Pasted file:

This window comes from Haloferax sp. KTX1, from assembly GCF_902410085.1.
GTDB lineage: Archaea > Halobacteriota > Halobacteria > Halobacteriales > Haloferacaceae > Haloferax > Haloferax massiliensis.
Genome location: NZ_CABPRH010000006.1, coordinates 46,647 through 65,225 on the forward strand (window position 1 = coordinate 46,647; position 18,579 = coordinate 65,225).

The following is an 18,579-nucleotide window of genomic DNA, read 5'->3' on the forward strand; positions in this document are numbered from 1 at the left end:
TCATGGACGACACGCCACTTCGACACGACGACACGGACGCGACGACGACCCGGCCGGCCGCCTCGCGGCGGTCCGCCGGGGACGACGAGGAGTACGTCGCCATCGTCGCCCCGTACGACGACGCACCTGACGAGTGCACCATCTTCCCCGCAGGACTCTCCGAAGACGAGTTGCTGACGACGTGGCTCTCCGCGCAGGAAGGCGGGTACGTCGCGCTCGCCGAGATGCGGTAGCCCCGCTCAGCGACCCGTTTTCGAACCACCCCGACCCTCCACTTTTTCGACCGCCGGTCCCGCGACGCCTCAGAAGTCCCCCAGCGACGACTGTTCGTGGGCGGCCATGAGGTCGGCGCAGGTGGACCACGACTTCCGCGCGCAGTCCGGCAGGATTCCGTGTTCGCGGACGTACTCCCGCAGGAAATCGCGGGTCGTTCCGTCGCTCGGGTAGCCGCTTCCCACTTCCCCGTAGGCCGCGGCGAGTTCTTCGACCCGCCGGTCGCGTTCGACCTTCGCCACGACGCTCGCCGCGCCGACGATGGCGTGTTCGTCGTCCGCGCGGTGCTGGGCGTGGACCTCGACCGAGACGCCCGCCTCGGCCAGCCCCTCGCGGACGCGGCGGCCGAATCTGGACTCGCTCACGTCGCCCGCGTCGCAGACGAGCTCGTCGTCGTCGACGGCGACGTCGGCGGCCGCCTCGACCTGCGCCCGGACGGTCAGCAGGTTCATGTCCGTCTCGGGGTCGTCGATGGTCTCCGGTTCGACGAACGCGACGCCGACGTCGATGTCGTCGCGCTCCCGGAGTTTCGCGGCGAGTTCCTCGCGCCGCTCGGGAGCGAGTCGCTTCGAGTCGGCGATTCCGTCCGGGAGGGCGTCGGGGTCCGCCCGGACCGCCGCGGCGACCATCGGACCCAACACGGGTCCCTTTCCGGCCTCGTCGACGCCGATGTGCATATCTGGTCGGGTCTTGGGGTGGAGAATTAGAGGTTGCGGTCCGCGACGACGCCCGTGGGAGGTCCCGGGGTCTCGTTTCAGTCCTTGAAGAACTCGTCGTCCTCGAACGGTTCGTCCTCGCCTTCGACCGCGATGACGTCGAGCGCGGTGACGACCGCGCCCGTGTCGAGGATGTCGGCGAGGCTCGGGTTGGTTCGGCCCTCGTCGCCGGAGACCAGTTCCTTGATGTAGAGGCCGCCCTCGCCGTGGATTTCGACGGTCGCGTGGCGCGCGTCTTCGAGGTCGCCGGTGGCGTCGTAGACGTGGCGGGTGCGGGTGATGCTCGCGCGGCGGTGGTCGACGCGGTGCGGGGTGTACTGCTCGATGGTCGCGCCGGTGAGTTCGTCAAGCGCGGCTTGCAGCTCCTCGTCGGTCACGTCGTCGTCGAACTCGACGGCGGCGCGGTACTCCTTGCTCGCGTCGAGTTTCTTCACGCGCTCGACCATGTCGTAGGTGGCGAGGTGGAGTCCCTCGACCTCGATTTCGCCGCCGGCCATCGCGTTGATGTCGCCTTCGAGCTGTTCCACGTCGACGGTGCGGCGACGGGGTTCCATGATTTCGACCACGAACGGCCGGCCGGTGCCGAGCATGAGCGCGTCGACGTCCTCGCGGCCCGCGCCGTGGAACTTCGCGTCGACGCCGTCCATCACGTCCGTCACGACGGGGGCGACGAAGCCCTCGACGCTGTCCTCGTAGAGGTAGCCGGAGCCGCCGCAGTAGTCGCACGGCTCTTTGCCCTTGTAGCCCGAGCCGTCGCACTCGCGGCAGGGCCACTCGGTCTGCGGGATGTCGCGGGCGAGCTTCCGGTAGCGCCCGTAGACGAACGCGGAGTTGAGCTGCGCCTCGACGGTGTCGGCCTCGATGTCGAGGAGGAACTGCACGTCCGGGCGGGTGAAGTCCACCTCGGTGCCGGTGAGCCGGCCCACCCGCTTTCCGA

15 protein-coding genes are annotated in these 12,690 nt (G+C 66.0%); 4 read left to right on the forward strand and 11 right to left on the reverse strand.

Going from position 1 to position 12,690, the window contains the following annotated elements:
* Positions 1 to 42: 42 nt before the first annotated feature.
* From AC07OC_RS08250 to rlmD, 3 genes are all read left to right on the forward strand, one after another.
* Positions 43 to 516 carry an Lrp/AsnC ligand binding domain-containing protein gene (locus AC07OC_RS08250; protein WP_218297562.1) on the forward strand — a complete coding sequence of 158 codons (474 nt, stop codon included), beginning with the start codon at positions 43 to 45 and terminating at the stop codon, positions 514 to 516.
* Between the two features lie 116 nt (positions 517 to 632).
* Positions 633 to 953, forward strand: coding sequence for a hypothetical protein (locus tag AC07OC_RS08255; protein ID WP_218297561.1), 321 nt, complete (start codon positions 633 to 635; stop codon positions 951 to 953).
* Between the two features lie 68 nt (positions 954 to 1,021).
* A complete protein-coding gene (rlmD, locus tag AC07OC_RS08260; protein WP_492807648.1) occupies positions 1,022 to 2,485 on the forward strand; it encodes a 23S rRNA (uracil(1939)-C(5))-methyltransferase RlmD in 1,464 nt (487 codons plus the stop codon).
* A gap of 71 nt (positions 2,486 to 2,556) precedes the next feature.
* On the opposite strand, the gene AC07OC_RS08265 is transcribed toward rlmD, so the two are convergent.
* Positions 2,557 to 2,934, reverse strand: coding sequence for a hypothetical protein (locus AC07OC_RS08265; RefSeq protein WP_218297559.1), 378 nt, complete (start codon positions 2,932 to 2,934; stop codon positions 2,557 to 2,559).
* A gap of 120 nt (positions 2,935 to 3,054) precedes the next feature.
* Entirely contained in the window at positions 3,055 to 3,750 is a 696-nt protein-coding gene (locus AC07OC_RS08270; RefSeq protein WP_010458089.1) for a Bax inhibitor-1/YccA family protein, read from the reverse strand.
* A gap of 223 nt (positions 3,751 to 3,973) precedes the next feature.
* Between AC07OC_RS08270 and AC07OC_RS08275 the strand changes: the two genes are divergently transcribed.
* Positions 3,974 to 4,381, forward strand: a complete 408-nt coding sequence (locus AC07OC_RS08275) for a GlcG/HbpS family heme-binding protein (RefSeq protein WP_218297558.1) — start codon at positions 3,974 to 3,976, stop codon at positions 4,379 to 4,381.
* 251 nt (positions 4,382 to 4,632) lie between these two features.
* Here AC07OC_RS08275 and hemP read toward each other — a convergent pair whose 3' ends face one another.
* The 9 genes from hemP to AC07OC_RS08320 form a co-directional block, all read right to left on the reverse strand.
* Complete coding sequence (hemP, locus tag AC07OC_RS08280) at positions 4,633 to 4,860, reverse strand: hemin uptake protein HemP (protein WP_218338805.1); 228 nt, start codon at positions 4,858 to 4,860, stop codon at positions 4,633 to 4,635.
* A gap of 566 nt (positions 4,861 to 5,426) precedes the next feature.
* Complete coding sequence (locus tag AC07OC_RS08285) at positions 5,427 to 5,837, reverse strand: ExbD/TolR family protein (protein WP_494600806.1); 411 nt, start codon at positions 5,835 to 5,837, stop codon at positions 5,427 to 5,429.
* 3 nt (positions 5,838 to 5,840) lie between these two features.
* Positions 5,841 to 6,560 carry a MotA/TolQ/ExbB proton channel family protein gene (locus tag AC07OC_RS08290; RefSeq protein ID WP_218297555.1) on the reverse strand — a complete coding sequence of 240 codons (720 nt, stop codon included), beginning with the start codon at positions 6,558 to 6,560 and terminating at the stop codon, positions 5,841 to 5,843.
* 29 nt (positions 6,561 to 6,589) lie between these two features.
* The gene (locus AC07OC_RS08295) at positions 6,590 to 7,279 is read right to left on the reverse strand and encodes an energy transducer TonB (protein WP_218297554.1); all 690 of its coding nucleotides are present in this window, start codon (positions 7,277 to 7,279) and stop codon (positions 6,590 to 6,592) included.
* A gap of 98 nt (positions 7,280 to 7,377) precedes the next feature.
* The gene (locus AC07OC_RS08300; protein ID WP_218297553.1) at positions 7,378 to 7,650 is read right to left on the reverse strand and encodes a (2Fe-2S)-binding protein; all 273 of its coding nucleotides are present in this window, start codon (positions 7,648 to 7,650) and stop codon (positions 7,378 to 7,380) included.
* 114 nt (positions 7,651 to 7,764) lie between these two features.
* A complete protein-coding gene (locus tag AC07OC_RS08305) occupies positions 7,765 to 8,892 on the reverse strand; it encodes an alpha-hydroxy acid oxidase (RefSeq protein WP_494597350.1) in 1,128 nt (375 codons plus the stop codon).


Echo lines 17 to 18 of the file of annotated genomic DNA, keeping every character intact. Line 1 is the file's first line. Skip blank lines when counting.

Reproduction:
* Positions 2,557 to 2,934, reverse strand: coding sequence for a hypothetical protein (locus AC07OC_RS08265; RefSeq protein WP_218297559.1), 378 nt, complete (start codon positions 2,932 to 2,934; stop codon positions 2,557 to 2,559).
* A gap of 120 nt (positions 2,935 to 3,054) precedes the next feature.